Black History: Special Delivery!!
Azie Taylor Morton (1936-2003) was the first African American female to hold the position of Treasurer of the United States. She was born in Dale, TX on a small farm. Fleta Hazel Taylor, her mother was deaf and mute. Morton never knew who her father was. She was raised by her maternal grandparents. During her youth, she worked in the cotton fields. She graduated from high school at the age of16 at the top of her class. Morton attended the Texas Blind, Deaf, and Orphan School for high school because there was no African American high school in Dale, TX. She was neither blind, deaf, nor orphaned.
Morton graduated from Huston-Tillotson University, with a bachelors degree in commercial education. She then attempted to enroll in the University of Texas for graduate school. She was denied admission, being told by the university that she did not have enough credits. However, due to the university policy of not admitting blacks in undergraduate programs, they would not allow her to complete the credits necessary to start the graduate program. Taylor instead took a teaching job at a school for delinquent girls. She then held several other jobs including employment with Huston-Tillotson University, and the Texas AFL-CIO. In 1961 she was asked by President Kennedy to work for the Committee on Equal Employment Opportunity. She married James Homer Morton in 1965.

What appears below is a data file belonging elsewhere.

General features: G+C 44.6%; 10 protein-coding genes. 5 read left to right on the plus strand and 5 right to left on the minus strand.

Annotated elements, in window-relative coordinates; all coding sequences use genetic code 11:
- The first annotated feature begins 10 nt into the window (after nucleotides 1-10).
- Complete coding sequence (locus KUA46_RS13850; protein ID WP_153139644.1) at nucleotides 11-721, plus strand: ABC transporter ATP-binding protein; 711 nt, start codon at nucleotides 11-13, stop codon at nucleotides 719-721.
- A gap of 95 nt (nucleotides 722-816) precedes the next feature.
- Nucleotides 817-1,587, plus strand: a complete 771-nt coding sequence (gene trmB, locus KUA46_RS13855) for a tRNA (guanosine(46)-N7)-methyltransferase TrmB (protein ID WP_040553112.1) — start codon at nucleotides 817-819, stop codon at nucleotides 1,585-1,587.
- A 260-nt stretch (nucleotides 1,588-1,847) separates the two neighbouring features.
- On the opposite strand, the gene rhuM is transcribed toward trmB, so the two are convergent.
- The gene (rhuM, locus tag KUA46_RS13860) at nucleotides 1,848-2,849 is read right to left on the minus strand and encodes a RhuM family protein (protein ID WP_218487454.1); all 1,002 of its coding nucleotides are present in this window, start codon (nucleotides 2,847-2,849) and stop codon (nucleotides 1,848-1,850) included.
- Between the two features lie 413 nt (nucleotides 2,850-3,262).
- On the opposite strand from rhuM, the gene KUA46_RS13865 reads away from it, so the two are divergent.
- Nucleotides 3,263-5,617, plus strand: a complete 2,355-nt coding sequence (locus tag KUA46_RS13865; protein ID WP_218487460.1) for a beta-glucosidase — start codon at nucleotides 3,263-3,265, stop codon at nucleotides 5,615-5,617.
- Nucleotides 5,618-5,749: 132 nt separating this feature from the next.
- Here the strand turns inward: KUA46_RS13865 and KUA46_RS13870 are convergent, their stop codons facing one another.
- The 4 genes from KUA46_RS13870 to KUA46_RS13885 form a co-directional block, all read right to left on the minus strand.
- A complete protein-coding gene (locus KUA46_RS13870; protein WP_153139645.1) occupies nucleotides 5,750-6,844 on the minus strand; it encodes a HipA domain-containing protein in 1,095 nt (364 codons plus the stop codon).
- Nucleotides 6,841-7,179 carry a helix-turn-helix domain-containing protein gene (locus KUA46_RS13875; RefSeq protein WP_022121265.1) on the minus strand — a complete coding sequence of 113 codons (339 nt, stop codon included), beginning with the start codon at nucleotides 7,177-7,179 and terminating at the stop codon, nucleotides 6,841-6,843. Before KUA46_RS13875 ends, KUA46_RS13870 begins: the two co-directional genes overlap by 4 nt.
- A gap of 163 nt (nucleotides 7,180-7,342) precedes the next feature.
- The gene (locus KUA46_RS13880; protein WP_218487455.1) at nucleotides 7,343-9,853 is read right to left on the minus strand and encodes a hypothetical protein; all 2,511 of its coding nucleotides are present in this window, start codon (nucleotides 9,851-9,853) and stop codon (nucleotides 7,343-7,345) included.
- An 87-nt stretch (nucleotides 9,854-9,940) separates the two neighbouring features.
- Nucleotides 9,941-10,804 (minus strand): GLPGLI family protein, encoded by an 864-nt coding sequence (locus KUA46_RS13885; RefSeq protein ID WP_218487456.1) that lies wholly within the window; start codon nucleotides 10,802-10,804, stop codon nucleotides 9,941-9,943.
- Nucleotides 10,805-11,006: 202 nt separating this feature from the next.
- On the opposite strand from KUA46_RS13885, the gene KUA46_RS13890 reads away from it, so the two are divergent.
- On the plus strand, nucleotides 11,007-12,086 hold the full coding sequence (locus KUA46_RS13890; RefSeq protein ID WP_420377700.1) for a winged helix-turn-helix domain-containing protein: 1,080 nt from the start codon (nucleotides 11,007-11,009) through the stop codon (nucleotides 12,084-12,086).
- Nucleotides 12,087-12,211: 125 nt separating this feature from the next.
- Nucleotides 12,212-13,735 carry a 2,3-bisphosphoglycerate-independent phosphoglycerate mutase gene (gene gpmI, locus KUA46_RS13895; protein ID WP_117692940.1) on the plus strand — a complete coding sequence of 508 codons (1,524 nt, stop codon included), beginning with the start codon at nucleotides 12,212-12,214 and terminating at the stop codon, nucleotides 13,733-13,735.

In 1977 Morton accepted President Jimmy Carter’s invitation to serve as the 36th Treasurer of the United States. She held the post until 1981. Azie Taylor Morton had a massive stroke at her home in Austin Texas in 2003. She died a day later due to complications from the stroke. Her signature appeared on the $1, $5, and $10 bills between September 1977-August 1979. Bills with her signature are considered to be very rare.
A little known fact is that in addition to Azie Taylor-Morton, 4 other African American men have had their signatures on United States currency, Blanche K. Bruce, Judson W. Lyons, William T. Vernon and James C. Napier. These men served as Registers of the Treasury. Until publication of the 1923 series of currency, the two signatures on most currency were of the US treasurer and the Register. 4 of the 17 registers were African American.